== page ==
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Tuesday, June 18, 2024

Beethoven/Mendelssohn: Violin Concertos [Mullova/Orchestre Révolutionnaire et Romantique/Gardiner] Blu-ray Audio Review


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The Album


It seems that Viktoria Mullova just came over to the West when this was actually thirty years ago. A protégé of famed Russian violinist Leonid Kogan, Mullova has always favored a more delicate and less muscular touch on her performances. This trait happens to work perfectly with John Eliot Gardiner’s period ensemble, Orchestre Révolutionnaire et Romantique. Mullova’s gut-stringed violin is right at home with JEG’s band and we, in turn, get renditions of these two warhorses that sound more like the original versions than many others  that have followed.

The Beethoven Violin Concerto has been a touchstone for so many performers that it is hard to imagine how it could be reinvented, yet the Mullova/Gardiner team pulls off a performance that would have delighted Ludwig van B. Mullova goes for the nuances and details rather than the grand gestures and we get to hear a lot of this concerto that is typically swamped in a larger-scale performances .

Mendelssohn’s Violin Concerto is a much shorter piece, yet no less demanding. This composer, unlike Beethoven, was more attuned to killing his listeners softly, and it is this very point that is so often missed in live performance. Mullova applies a delicate touch that gets all of the notes across without the need to hammer them home, a refreshing change from many renditions that I have endured.

Audio Quality


This is a very well balanced recording that gives proper perspective for the soloist pitted against the smallish orchestra. Listening to the 2-channel versions, I found myself favoring the uncompressed PCM tracks over the DTS-HD Master Audio and Dolby TrueHD alternatives. However, you cannot go wrong with any of the high-resolution versions.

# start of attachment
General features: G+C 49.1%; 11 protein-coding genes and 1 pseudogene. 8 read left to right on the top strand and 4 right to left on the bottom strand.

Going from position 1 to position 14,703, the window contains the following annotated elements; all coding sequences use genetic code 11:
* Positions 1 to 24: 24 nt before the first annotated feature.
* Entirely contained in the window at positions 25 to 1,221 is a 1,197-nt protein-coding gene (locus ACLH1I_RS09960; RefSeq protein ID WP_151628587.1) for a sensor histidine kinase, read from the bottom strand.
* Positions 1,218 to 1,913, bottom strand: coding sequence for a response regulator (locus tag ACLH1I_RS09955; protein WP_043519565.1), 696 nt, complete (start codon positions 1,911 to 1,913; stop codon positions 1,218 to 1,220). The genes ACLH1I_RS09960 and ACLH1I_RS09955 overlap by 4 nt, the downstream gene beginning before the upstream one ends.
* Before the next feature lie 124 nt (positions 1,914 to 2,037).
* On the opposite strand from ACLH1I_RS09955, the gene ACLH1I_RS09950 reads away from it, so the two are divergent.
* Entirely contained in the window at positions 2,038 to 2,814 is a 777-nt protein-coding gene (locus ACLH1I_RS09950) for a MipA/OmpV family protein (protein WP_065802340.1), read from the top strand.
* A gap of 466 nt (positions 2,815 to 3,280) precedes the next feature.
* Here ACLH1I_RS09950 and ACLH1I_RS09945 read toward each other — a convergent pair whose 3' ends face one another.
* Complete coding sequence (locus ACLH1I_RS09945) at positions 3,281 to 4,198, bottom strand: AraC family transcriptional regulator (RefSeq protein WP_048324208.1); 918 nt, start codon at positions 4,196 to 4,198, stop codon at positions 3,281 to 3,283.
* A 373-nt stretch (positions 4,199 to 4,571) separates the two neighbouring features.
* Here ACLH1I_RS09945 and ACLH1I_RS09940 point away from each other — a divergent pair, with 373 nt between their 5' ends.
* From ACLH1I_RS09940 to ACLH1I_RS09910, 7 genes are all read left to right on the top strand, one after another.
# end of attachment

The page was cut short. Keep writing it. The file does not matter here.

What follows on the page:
Supplemental Materials


The fold-out booklet gives readers Richard Wigmore’s background essays on both pieces.

The Definitive Word



Having heard more performances of each of these iconic violin concertos than I care to remember, my initial and subsequent takes on both was that there was a drill-down to each piece’s core that more bravura approaches miss entirely. Viktoria Mullova has met her perfect colleagues in John Eliot Gardiner and his players. I have found that, over time, slam-bang in-your-face virtuosity wears thin and results in recordings that will not be played again. This one with a sensitive soloist and equally complicit conductor is an exception to that rule. There are more virtuosic performances out there with bigger orchestras and more flamboyant conductors. But, connection with the music, the composer’s goal, does not require the big band/big soloist delivery. Having heard this High Fidelity Pure Audio Blu-ray, I can assure potential buyers that they will get more out of both concertos than they might ever imagine. A Pure Audio treasure, for sure, that delivers the goods and then some.

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